Of course the irony of all this is the project that I thought most unlikely to ever be filmed – the project that was actually unfilmable – is now going to be this big show on HBO."
George R.R. Martin's Original October 1993 Pitch Letter
Thursday, May 16, 2019
Monday, May 13, 2019
Sunday, May 12, 2019
New York Times – "The End of the Warriors as We Know Them"
"Can something move and remain the same? Can anything be replanted without changing the landscape?
No place tries like California, a mind-set as much as a place. California always leans toward reinvention. It is closer to the future than anywhere else. Nothing feels permanent, even without earthquakes and fires. So it is with the Warriors.
It is so California to come up with something cool and coveted, and at its peak try to lift it to something bigger and better, risking all that made it cool in the first place.
It is why In-N-Out Burger expanded to Texas, why Levi’s made Dockers, why skateboarding is joining the Olympics.
Will Apple, with origins in a suburban garage, ever be as loved as it was before it grew big enough to build a $5 billion headquarters that looks like a spaceship? Will the San Francisco skyline ever be as beautiful as it was before the Salesforce Tower rose like a middle finger to the city’s low-slung aesthetic, amid a rising fist of preening (and leaning) towers?"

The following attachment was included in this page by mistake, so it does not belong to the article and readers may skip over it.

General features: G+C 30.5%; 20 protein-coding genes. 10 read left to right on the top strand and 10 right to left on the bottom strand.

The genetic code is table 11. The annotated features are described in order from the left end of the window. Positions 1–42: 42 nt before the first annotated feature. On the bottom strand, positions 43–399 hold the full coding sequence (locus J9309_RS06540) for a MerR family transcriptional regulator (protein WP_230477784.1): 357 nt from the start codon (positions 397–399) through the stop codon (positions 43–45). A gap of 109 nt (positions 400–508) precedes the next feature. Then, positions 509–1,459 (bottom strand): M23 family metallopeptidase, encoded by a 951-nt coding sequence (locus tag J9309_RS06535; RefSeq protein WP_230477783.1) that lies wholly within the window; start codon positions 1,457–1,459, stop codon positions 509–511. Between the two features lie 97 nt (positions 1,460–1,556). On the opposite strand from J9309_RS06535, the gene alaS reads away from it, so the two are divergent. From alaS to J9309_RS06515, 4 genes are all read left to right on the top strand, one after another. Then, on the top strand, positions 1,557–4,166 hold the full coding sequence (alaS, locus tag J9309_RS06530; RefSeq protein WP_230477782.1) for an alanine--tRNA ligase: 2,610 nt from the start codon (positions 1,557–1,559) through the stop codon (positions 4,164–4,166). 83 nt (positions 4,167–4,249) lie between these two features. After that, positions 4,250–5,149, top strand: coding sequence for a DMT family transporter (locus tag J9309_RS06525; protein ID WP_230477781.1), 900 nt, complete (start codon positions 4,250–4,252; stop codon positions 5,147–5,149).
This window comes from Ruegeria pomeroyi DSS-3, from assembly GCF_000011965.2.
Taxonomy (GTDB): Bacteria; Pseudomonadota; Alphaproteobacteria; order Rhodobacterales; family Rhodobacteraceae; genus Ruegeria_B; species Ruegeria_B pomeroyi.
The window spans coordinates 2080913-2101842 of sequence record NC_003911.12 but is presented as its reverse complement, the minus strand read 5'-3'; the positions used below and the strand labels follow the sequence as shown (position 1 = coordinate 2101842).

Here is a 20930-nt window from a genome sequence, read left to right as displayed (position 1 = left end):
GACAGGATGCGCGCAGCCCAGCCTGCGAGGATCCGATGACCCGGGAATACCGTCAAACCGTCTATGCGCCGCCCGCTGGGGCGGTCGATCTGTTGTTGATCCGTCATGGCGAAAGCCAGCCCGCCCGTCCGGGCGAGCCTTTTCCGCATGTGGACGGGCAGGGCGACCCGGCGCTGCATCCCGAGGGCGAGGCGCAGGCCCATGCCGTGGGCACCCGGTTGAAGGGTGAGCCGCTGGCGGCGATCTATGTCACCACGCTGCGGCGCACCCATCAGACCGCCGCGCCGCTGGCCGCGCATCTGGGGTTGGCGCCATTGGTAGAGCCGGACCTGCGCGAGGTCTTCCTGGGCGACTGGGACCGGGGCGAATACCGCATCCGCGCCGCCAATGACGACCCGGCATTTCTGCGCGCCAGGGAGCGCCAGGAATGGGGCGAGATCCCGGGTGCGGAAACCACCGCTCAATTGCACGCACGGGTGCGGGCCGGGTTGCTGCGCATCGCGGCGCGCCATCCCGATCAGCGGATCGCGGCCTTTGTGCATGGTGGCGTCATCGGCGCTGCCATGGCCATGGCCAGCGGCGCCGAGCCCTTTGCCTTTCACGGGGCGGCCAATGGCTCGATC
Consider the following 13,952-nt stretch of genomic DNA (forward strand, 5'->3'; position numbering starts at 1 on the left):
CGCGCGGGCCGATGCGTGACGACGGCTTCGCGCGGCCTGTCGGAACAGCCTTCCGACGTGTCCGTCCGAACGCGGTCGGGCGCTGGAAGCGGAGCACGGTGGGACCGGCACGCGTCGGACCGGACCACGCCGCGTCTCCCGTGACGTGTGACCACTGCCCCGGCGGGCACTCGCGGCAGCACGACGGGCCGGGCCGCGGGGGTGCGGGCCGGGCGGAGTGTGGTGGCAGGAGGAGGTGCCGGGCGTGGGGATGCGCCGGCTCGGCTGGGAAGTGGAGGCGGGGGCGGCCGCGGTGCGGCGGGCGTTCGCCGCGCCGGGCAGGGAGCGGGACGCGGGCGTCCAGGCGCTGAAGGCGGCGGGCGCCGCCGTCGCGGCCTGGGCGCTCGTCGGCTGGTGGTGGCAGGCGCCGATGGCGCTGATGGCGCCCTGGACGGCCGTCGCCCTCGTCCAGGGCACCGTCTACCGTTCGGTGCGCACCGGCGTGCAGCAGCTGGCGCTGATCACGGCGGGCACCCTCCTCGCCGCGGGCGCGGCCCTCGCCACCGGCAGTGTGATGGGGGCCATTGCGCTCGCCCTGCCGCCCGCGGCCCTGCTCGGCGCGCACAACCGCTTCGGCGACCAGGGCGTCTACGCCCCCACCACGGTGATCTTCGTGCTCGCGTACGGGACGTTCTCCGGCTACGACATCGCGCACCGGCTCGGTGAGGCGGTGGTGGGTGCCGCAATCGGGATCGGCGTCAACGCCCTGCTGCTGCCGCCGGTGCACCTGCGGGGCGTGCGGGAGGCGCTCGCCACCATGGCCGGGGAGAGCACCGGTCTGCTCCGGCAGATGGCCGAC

The Bjarke Ingels Group Plans for the Oakland Athletics
(Photoshop by @justin_meduri)
ESPN – "The education of Zion Williamson"
By Mina Kimes
2019 NBA Draft Lottery
Tuesday, May 14 at 8:30 p.m. EST
New York 14.0%
New Orleans 6.0%
Los Angeles Lakers 2.0%
* = This pick may be conveyed to Boston
** = This pick may be conveyed to Atlanta
^ = This pick will be conveyed to Boston via Philadelphia or to Philadelphia
The Ringer – "“Spursy” Is Dead: How Tottenham Killed the Narrative by Advancing to the Champions League Final"
By Kevin Clark
Vulture – "Detective Pikachu Cinematographer Shot Movie on 35mm Because He Wanted It to Look Like Blade Runner"
"“One of the things that film does best is replicate vivid colors, holds their integrity,” Mathieson says. “If you have a poppy red, digital can go toward a British postbox red … Film can hold those colors a lot better than digital can. We had the freedom to go for a really weird purple, to find an interesting shade of blue.”"